During a Sunday discussion about special counsel Robert Mueller’s report, career prosecutor Cynthia Alksne explained that those in the Justice Department seem to be behind the leaks.
Mueller’s office has made news for the last year due to their lack of leaks, all while departments staff across the federal government have exposed President Donald Trump’s political appointees.
Alksne began by explaining that it isn’t likely acting Attorney General Matt Whitaker will be able to block the Mueller report.
“I do not think it’s a wrap up I don’t think there’s any way Trump can block it even with Whitaker in place,” she said.
But it was her comments about the Justice Department that revealed the department wouldn’t allow Whitaker to block the release.
“The only place in Washington that doesn’t leak is Mueller’s office, but the Department of Justice does,” she continued. “We saw that this week when Whitaker tried to intimate to the public that he was not going to recuse himself and neglected to mention that the ethics people at the Department of Justice wanted him to recuse himself. Somebody leaked that, in fact, he hadn’t told the whole truth. There are people inside the Justice Department that want us to know what is going on with Matt Whitaker. I predict it does leak. If it doesn’t leak Rep. Adam Schiff (D-CA), the House Intelligence Committee’s incoming chair, has already said he will subpoena it. Now, while we have to remove some things because there’s grand jury material in there, once it’s cleaned up and the grand jury material is gone, it will get to the House.”
Moreover, the American public isn’t likely to let the Justice Department or the president get away with not releasing the report. Trump has attacked the investigation non-stop since it began. He’s gone after the special counsel along with anyone who had the audacity to support the investigation.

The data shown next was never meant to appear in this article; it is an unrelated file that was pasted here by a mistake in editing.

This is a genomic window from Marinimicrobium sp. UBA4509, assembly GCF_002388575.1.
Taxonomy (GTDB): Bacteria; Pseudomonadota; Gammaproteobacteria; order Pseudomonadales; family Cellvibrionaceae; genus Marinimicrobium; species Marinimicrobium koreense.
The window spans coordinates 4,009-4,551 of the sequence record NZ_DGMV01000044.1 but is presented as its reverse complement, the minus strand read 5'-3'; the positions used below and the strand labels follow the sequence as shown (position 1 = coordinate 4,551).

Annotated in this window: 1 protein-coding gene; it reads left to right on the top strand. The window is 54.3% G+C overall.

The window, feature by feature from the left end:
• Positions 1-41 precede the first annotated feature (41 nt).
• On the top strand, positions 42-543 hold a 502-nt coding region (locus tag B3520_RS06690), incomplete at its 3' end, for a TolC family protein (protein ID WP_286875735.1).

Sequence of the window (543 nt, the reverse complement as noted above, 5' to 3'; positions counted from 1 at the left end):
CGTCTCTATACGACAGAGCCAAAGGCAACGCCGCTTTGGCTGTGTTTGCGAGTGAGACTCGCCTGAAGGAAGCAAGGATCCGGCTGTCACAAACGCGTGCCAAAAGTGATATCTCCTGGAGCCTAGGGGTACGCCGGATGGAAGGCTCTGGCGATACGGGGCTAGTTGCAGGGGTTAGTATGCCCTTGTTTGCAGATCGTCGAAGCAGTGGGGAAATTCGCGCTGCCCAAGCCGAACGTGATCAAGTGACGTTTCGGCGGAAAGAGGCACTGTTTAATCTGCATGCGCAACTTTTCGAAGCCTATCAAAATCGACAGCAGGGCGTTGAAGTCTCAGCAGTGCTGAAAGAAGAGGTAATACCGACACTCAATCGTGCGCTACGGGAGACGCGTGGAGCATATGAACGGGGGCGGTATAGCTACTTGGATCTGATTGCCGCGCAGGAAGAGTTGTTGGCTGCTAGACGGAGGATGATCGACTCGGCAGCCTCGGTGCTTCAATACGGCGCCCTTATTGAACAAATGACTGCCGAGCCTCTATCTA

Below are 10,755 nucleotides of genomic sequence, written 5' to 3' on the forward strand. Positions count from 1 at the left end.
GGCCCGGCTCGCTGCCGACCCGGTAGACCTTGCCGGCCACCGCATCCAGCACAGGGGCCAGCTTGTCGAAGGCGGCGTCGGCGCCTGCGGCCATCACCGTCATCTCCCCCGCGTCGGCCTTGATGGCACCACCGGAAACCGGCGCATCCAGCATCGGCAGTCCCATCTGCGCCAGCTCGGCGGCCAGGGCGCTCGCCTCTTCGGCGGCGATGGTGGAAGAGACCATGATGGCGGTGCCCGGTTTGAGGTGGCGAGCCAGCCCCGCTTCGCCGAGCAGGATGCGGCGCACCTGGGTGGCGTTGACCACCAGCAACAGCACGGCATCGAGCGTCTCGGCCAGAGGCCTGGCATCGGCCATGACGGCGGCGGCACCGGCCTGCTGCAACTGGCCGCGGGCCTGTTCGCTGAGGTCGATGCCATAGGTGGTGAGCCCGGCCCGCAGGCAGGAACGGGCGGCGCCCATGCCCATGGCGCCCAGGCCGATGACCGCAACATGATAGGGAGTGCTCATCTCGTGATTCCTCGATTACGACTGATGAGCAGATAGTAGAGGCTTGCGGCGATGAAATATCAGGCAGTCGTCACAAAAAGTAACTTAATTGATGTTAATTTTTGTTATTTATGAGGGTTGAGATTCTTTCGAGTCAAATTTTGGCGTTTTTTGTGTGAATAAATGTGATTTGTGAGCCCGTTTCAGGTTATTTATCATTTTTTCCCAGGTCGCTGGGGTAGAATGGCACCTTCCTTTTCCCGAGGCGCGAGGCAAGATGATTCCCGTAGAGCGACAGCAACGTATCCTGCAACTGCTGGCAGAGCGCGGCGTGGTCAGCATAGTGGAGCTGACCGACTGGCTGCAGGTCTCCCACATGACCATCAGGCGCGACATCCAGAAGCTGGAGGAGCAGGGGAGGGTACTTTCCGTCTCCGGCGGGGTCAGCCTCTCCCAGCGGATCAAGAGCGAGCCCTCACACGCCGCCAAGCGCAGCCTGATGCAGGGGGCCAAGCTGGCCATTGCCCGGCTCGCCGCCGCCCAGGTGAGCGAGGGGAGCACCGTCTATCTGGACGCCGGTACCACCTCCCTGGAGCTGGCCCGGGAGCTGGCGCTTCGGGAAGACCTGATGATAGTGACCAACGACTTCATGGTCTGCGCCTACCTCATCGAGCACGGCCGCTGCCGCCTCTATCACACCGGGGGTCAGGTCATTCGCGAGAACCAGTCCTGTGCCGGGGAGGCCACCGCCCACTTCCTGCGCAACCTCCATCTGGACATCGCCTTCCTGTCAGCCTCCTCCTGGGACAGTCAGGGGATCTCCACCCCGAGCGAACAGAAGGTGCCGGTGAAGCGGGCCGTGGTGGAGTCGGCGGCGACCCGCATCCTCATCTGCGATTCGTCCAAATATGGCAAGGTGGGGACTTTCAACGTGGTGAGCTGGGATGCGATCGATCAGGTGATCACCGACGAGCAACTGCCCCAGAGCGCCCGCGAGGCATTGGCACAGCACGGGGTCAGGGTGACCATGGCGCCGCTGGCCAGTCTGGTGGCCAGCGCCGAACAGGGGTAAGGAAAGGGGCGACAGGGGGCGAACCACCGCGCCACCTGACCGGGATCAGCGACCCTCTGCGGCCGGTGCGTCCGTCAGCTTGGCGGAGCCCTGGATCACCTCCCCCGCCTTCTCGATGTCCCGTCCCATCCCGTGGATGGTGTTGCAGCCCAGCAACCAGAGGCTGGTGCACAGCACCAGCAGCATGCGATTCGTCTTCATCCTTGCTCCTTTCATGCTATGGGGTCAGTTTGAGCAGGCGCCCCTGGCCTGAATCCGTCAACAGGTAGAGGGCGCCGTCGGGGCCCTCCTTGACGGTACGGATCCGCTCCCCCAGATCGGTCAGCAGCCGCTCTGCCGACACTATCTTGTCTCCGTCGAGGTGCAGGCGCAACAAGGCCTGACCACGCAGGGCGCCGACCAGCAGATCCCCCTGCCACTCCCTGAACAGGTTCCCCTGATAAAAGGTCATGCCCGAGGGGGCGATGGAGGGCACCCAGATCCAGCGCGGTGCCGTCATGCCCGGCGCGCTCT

An NPR/PBS NewsHour Marist Poll from early December showed 76 percent of Americans think that the report “should be released to the public in its entirety.” Those numbers go across both those Americans who support the probe and those who do not.
Watch her full commentary below:
‘Why do we need camo in space’: Trump’s Space Force ridiculed for woodland camouflage uniforms
On Friday, the United States Space Force released an image of their new uniforms on Twitter.
The image shows a Battle Dress Uniform (BDU) for a four-star general in a woodland camouflage pattern, with a matching camo nametape.
However, many people were confused as to why the Space Force would use uniforms designed to blend in on earth.
Here's some of what people were saying:
Sorry for the question but why do we need camo in space?
BUSTED: National Archives caught doctoring exhibit to remove criticism of President Trump from women
The National Archives were caught editing an artifact from the Trump administration to remove criticism of the president, according to a bombshell new report in The Washington Post.
The newspaper reported on a "large color photograph" at the National Archives exhibit marking the centennial of women's suffrage.
"The 49-by-69-inch photograph is a powerful display. Viewed from one perspective, it shows the 2017 march. Viewed from another angle, it shifts to show a 1913 black-and-white image of a women’s suffrage march also on Pennsylvania Avenue. The display links momentous demonstrations for women’s rights more than a century apart on the same stretch of pavement. But a closer look reveals a different story," the newspaper noted.
Dershowitz is running a ‘bizarro defense’ of Trump: Harvard Law colleague says ‘Alan is just completely wacko’
Two of the most famous names associated with Harvard Law School had competing appearances on MSNBC on Friday.
It began when Alan Dershowitz, a professor emeritus, was interviewed MSNBC chief legal correspondent Ari Melber about his new role officially representing President Donald Trump during the Senate impeachment trial.
Dershowitz claimed that neither abuse of power nor obstruction of Congress count as "high crimes" under the constitution.
Professor Alan Dershowitz, who has also been associated with Harvard Law for five decades, was asked about Dershowitz's argument during an interview with Chris Hayes.